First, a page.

January 28, 1873– Colette:
“Do foolish things, but do them with enthusiasm”.
Her name was Sidonie Gabrielle Claudine Colette Gauthier-Villars de Jouvanel Goudeket, but smartly, she went simply by Colette.
Colette put herself out to the world as an ingénue, an innocent young wife of the Paris belle époque, a scandalous lesbian, a risqué music-hall performer, a serious novelist of prodigious output, a theatre critic, a beautician, and a world-class seducer of both sexes.
Her writing is playful, teasing, and sexually suggestive. She is an elegant stylist, perceptive and shrewd.
Colette’s 50 novels and collections of short stories were popular with housewives, shop girls and intellectuals. Her writing emphasis was on women’s’ obstacles in love and she lived as passionately as she wrote. Sex was front and center in her writing, embellished with a spicy style and sparkling dialogue. She wrote about love, licit and illicit.
When Colette was 6-years-old, her politician father permitted her to try to match him, wine glass for wine glass, while he stumped to local bars looking for votes. Her free-thinking mother taught her the importance of being a female, and she shocked the neighbors by refusing to wear mourning clothes when her husband died.
When Colette was 20-years-old, she fell in love with the writer Henri Gauthier-Villars who took her from her village in Burgundy to Paris to be his wife. He was a popular writer of pulp novels under the pen-name Willy, and was famous around Paris for being a cad.
He encouraged Colette to write down stories about her childhood. He liked what he read and after some suggestions, he sent them off to an editor under his own name. The resulting series of Claudine novels made Gauthier-Villars rich and famous. He would lock Colette in a room until she turned out more stories. He was a vile, ruthless man. When Colette became ill and nearly died during their first year of marriage, Gauthier-Villars simply began a long string of affairs. He forced Colette to acknowledge his mistresses and to entertain them in their home. After 13 years, Colette had enough and she divorced him.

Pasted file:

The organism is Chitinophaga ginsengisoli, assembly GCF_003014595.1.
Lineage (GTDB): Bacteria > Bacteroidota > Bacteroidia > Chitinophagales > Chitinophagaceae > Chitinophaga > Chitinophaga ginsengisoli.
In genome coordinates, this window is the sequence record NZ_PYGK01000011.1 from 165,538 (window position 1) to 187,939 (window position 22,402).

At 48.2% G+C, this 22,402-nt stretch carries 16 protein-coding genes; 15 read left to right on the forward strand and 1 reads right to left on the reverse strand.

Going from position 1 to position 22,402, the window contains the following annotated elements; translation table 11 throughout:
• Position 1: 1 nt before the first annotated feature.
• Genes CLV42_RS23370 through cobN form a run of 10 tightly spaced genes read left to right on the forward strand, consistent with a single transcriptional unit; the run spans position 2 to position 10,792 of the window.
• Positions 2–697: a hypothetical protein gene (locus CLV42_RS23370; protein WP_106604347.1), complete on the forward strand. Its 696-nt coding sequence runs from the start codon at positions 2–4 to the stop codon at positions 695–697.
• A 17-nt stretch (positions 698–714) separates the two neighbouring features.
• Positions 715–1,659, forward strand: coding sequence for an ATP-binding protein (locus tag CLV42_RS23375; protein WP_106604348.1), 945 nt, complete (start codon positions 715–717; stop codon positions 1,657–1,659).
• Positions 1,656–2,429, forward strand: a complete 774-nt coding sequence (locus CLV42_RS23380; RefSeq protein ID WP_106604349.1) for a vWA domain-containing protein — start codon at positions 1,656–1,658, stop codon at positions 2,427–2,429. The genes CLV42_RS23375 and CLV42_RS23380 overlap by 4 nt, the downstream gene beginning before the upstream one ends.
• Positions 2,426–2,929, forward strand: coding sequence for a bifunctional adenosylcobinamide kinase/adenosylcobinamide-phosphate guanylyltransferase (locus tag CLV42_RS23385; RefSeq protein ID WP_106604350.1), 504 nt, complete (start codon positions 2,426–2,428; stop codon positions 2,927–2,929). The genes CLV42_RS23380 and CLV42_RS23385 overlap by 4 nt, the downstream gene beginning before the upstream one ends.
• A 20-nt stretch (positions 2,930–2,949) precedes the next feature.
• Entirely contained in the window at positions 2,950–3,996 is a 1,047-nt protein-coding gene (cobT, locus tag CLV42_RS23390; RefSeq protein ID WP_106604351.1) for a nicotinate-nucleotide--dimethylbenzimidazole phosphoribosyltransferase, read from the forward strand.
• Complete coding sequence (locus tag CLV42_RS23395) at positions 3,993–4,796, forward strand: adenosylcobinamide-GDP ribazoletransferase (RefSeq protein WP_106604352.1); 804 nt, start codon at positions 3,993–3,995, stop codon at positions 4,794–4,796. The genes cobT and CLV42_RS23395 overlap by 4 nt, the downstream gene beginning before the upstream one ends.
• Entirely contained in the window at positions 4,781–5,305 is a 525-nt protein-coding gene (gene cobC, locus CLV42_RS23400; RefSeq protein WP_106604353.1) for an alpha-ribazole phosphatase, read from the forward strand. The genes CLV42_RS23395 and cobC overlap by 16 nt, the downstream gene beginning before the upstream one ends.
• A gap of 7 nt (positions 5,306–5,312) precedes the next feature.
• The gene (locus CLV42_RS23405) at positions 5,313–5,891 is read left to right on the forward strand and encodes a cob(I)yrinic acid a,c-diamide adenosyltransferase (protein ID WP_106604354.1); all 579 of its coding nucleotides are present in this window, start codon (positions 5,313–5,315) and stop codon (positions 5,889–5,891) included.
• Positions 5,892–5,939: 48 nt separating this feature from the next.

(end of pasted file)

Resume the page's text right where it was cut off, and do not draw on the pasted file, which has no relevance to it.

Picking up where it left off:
She continued writing books, but under her own name, but she had less success and had to find other ways of making a living.
Colette became a music-hall dancer, which gave her new material for books. She worked as a theatre critic, political writer, fashion critic and she wrote a cooking column. She published her first novel, Dialogues De Betes, under her own name. It sold well and received good reviews. Colette began to explore the depths and direction of her own sexual identity. But, with Chéri (1920), Colette wrote about a character entirely different from herself. She adapted Chéri for the stage and played the leading role herself.
Portraying messy sexual boundaries on stage gave Colette the perfect opportunity to explore her own feelings. Performing as a dancer gave her the chance to meet new people in an exciting new venue while providing her an opportunity to earn a living, not easy for a divorced woman in late 19th century Paris.
“Solitude, freedom, my pleasant and painful work as mime and dancer, tired and happy muscles, and, by way of a change from all that, the new anxiety about earning my meals, my clothes, and my rent, such, all of a sudden, was my lot. But with it too went a savage defiance, a disgust for the milieu where I had lived and suffered, a stupid fear of man, of men, and of women too.”